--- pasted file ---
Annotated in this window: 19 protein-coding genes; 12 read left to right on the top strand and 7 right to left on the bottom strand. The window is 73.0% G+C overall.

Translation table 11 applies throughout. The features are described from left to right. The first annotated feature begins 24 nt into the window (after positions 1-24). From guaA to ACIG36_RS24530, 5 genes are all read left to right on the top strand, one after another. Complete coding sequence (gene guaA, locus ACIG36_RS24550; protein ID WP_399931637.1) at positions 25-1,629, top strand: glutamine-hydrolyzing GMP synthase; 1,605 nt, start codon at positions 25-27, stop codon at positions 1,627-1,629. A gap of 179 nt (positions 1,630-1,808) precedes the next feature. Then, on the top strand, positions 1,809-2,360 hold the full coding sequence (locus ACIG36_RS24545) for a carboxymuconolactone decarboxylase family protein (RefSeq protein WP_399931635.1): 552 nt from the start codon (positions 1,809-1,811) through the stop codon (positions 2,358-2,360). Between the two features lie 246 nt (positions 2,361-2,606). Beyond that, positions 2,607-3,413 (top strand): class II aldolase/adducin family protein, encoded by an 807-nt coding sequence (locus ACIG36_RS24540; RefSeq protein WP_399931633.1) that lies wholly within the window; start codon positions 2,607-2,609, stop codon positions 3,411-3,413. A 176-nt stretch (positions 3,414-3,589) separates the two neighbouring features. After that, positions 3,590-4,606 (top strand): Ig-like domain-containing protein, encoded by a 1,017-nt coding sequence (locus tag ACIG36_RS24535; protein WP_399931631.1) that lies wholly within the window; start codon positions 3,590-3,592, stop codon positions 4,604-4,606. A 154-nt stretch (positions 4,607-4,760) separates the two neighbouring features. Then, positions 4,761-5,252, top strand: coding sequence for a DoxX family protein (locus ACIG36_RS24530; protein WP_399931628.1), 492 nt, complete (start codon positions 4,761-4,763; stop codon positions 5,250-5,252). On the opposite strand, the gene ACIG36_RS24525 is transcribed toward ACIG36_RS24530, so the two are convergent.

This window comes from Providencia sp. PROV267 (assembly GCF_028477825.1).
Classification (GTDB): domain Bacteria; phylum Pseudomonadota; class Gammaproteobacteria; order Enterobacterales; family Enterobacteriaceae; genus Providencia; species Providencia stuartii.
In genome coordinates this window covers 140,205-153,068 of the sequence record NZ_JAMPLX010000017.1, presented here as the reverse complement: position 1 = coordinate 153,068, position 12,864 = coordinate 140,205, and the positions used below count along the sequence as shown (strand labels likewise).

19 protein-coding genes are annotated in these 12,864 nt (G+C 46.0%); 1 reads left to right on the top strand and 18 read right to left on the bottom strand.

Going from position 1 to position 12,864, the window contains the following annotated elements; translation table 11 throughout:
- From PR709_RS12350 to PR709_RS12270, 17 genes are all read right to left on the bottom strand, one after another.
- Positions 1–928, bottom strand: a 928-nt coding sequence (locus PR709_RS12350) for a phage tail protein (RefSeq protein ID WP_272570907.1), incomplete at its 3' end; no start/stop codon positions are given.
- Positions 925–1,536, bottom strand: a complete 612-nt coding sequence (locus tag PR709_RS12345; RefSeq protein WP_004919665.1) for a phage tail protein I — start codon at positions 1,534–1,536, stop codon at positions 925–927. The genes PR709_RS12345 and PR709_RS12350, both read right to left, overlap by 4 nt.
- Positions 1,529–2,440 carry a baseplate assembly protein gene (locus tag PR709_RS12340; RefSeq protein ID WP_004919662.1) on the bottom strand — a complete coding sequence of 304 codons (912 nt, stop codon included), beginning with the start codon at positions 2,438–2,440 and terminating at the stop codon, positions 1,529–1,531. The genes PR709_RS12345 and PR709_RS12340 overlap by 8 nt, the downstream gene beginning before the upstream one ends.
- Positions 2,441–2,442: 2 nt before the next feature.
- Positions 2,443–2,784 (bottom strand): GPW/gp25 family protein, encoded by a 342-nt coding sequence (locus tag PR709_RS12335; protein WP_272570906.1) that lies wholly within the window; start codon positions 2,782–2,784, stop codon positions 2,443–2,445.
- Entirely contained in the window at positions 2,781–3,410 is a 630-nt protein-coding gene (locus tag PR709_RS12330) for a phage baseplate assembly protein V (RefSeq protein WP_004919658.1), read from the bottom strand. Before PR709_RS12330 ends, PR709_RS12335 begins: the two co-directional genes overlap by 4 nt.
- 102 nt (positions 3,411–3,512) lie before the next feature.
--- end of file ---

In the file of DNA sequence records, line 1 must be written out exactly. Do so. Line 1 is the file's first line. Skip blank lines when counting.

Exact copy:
Annotated in this window: 19 protein-coding genes; 12 read left to right on the top strand and 7 right to left on the bottom strand. The window is 73.0% G+C overall.